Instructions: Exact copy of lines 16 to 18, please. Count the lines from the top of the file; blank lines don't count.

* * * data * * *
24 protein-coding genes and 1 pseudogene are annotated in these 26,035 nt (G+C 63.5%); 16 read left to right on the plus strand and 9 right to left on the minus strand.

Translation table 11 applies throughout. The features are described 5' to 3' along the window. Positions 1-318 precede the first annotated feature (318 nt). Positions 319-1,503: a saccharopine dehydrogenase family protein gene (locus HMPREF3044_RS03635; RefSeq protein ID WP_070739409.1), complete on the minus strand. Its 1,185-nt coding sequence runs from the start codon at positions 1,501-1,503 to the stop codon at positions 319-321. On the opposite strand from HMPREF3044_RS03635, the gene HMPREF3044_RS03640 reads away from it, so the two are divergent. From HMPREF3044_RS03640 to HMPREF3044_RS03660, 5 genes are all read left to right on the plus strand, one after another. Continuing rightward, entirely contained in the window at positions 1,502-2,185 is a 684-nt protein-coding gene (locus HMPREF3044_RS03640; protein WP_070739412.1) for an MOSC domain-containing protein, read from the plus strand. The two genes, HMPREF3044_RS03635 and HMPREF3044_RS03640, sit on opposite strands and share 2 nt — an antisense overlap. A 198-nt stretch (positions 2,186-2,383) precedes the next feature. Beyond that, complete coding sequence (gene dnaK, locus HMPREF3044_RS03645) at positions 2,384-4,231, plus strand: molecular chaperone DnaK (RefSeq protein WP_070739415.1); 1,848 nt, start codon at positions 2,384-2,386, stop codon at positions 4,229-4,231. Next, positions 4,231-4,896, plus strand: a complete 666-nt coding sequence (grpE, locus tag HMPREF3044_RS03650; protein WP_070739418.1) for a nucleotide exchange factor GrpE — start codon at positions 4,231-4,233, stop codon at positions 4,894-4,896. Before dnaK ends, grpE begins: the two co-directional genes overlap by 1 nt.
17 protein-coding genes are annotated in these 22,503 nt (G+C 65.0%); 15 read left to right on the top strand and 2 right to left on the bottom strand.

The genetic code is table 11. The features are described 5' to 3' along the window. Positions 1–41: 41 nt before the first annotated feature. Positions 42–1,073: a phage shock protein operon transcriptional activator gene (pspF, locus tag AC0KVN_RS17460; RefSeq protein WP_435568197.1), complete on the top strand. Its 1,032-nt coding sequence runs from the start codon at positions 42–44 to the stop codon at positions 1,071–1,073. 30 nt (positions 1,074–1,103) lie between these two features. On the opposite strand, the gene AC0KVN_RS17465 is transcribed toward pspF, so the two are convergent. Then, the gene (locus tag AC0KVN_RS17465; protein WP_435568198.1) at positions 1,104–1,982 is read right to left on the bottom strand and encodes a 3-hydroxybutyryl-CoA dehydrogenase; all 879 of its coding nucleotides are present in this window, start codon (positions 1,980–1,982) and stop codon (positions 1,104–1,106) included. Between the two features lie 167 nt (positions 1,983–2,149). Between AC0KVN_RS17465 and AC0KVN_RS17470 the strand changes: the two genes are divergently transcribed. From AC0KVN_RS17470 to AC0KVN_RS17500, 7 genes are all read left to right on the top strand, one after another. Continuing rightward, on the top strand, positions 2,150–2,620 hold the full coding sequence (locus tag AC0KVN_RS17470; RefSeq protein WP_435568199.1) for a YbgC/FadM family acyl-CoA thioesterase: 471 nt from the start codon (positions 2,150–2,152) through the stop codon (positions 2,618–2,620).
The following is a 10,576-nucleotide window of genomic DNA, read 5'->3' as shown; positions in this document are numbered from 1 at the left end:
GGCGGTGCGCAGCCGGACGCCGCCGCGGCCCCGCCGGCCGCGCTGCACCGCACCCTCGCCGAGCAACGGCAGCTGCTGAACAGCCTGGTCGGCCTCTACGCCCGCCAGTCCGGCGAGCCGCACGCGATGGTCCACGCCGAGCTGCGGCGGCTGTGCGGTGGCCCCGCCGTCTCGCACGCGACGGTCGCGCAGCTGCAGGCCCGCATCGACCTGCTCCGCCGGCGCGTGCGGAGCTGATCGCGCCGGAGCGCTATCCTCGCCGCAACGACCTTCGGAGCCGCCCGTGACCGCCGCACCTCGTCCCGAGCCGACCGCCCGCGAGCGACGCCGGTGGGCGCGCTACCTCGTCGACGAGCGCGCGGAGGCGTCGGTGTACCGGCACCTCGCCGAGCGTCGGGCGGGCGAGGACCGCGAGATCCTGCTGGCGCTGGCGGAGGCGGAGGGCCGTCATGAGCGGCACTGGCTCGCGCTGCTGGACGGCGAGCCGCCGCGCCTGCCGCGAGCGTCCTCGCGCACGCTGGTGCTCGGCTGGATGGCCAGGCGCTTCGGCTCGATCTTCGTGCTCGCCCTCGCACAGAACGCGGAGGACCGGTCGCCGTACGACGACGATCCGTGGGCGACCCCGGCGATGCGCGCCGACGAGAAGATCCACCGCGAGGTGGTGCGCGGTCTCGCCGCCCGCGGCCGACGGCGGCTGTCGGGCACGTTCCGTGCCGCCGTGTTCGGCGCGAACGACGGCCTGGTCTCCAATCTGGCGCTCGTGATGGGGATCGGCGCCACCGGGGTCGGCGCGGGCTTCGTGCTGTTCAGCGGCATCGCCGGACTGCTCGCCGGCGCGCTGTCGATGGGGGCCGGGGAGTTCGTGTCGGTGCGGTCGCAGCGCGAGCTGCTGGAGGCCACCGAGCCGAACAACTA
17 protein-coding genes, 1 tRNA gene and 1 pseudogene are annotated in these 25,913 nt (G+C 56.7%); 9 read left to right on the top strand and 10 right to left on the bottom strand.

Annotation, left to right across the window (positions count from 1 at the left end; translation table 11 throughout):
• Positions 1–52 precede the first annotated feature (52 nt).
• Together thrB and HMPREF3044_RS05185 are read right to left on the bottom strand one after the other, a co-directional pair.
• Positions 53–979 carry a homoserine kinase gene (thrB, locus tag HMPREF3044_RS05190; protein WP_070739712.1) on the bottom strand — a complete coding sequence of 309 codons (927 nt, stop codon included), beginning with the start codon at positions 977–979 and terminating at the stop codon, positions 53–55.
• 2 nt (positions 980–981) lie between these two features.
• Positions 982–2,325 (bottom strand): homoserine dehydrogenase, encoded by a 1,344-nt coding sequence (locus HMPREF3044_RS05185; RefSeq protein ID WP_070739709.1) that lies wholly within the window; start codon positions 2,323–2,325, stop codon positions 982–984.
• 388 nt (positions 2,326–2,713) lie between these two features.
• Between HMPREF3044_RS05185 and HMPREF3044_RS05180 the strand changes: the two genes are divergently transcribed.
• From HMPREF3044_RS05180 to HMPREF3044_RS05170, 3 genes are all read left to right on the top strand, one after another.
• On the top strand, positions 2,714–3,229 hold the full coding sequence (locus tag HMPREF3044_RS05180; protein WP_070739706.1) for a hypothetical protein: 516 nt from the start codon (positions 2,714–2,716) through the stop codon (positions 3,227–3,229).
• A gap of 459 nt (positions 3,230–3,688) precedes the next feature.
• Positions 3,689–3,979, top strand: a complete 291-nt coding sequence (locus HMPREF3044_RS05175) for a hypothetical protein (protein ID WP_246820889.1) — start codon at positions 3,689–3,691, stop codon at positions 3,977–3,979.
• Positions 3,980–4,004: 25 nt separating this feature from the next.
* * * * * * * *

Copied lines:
• From HMPREF3044_RS05180 to HMPREF3044_RS05170, 3 genes are all read left to right on the top strand, one after another.
• On the top strand, positions 2,714–3,229 hold the full coding sequence (locus tag HMPREF3044_RS05180; protein WP_070739706.1) for a hypothetical protein: 516 nt from the start codon (positions 2,714–2,716) through the stop codon (positions 3,227–3,229).
• A gap of 459 nt (positions 3,230–3,688) precedes the next feature.